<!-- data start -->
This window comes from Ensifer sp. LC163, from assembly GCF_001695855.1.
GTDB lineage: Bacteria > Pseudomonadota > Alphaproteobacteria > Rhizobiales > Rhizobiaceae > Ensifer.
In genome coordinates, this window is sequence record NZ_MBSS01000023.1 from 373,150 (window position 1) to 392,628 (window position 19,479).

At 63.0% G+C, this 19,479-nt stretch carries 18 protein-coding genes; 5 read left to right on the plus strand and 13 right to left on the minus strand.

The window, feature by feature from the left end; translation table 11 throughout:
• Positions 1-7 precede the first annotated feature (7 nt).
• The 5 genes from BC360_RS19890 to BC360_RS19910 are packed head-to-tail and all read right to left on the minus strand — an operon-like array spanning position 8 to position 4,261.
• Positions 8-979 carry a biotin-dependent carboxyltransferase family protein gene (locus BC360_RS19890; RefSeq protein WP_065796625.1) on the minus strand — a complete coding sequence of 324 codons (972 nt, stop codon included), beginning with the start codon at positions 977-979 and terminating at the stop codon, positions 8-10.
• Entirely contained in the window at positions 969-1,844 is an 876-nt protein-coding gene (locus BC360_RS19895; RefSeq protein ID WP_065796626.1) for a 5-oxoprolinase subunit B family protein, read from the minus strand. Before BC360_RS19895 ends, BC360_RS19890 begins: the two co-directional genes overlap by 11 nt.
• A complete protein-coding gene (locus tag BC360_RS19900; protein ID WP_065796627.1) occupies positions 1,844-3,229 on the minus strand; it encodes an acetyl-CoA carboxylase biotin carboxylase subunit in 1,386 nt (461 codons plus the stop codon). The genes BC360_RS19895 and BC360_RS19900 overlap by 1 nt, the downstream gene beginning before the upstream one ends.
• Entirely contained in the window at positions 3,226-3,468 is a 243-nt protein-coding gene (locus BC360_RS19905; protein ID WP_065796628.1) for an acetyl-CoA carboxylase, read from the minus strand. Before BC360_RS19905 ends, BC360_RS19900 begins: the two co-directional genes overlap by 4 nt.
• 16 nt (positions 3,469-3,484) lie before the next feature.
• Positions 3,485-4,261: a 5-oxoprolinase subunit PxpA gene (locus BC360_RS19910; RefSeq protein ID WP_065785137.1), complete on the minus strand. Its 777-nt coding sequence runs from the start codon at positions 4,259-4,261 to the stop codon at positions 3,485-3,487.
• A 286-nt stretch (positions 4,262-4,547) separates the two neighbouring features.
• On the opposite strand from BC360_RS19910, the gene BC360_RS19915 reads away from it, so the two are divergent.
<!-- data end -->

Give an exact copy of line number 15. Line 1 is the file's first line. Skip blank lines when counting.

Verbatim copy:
• On the opposite strand from BC360_RS19910, the gene BC360_RS19915 reads away from it, so the two are divergent.